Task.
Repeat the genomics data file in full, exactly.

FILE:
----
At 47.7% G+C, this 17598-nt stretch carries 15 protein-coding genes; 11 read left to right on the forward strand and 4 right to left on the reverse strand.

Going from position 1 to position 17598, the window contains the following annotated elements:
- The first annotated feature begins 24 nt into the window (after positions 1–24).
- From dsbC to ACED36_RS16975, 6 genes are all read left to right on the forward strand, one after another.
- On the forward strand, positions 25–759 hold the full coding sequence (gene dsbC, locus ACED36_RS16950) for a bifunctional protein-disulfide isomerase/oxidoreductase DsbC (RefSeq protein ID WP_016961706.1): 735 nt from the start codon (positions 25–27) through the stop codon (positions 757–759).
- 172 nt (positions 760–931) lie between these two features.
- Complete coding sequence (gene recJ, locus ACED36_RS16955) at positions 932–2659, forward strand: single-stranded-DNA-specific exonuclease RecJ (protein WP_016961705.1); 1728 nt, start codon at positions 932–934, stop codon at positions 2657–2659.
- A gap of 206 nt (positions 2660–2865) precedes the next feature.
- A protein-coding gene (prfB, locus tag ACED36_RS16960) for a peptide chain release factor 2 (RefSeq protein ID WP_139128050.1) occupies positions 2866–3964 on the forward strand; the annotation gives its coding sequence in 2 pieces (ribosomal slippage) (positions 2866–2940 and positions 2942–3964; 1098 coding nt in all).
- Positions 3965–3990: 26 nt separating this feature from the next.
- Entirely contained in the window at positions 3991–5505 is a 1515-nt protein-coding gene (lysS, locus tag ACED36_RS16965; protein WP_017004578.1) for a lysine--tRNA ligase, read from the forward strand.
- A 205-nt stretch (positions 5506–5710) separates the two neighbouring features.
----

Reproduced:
At 47.7% G+C, this 17598-nt stretch carries 15 protein-coding genes; 11 read left to right on the forward strand and 4 right to left on the reverse strand.

Going from position 1 to position 17598, the window contains the following annotated elements:
- The first annotated feature begins 24 nt into the window (after positions 1–24).
- From dsbC to ACED36_RS16975, 6 genes are all read left to right on the forward strand, one after another.
- On the forward strand, positions 25–759 hold the full coding sequence (gene dsbC, locus ACED36_RS16950) for a bifunctional protein-disulfide isomerase/oxidoreductase DsbC (RefSeq protein ID WP_016961706.1): 735 nt from the start codon (positions 25–27) through the stop codon (positions 757–759).
- 172 nt (positions 760–931) lie between these two features.
- Complete coding sequence (gene recJ, locus ACED36_RS16955) at positions 932–2659, forward strand: single-stranded-DNA-specific exonuclease RecJ (protein WP_016961705.1); 1728 nt, start codon at positions 932–934, stop codon at positions 2657–2659.
- A gap of 206 nt (positions 2660–2865) precedes the next feature.
- A protein-coding gene (prfB, locus tag ACED36_RS16960) for a peptide chain release factor 2 (RefSeq protein ID WP_139128050.1) occupies positions 2866–3964 on the forward strand; the annotation gives its coding sequence in 2 pieces (ribosomal slippage) (positions 2866–2940 and positions 2942–3964; 1098 coding nt in all).
- Positions 3965–3990: 26 nt separating this feature from the next.
- Entirely contained in the window at positions 3991–5505 is a 1515-nt protein-coding gene (lysS, locus tag ACED36_RS16965; protein WP_017004578.1) for a lysine--tRNA ligase, read from the forward strand.
- A 205-nt stretch (positions 5506–5710) separates the two neighbouring features.